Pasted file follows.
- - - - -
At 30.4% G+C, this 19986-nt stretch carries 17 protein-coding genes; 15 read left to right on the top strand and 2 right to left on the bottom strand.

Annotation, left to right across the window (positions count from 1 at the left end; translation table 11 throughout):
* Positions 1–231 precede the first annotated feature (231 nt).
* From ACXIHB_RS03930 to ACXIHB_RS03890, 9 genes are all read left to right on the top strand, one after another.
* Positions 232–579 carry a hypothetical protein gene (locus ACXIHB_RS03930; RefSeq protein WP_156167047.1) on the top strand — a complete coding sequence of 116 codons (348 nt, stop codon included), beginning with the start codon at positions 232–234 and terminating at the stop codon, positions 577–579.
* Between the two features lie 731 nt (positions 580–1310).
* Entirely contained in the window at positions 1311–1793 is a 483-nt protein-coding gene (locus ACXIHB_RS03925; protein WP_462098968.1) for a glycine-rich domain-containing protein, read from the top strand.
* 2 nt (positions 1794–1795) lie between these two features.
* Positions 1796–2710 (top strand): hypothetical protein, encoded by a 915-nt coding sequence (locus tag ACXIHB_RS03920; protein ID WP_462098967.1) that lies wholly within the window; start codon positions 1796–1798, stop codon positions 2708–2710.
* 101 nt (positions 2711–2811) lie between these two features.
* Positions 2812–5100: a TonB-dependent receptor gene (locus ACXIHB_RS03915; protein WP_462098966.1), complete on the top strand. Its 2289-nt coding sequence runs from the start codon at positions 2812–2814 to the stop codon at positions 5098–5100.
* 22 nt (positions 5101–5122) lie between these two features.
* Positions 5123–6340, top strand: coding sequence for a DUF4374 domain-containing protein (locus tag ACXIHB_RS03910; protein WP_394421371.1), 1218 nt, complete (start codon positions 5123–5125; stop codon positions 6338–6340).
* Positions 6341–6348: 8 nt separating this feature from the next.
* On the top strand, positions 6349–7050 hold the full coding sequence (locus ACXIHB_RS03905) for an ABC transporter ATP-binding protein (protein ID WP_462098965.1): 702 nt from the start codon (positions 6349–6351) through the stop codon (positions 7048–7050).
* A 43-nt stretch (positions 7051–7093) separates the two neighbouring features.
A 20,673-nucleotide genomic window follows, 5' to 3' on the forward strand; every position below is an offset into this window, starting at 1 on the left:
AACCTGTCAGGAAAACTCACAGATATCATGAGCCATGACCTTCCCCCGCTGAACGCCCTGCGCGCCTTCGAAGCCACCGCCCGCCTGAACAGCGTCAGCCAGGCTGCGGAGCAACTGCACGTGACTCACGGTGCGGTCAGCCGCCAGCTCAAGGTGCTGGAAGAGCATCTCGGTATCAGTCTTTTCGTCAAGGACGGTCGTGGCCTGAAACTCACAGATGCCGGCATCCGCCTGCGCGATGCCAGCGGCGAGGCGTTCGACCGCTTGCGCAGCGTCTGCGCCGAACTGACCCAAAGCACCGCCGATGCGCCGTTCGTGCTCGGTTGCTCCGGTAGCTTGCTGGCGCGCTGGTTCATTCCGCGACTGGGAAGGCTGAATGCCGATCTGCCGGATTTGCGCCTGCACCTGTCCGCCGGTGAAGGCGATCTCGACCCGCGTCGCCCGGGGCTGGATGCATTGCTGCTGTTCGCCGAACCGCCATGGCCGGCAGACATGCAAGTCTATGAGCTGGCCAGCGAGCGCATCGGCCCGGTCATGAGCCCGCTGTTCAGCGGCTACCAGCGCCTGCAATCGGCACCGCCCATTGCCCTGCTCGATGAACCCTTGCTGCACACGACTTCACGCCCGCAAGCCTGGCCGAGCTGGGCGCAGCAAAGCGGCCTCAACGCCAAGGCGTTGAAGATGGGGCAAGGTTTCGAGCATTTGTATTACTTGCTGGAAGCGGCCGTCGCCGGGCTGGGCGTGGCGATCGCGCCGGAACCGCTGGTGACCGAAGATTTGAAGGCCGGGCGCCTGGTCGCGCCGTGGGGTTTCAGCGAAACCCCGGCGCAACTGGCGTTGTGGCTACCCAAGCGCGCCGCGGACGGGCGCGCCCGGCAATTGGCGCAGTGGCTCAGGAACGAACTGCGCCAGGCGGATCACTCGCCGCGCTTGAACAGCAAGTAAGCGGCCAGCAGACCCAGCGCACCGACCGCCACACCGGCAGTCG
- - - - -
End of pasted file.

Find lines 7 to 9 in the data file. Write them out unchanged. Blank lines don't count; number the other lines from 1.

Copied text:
* Entirely contained in the window at positions 1311–1793 is a 483-nt protein-coding gene (locus ACXIHB_RS03925; protein WP_462098968.1) for a glycine-rich domain-containing protein, read from the top strand.
* 2 nt (positions 1794–1795) lie between these two features.
* Positions 1796–2710 (top strand): hypothetical protein, encoded by a 915-nt coding sequence (locus tag ACXIHB_RS03920; protein ID WP_462098967.1) that lies wholly within the window; start codon positions 1796–1798, stop codon positions 2708–2710.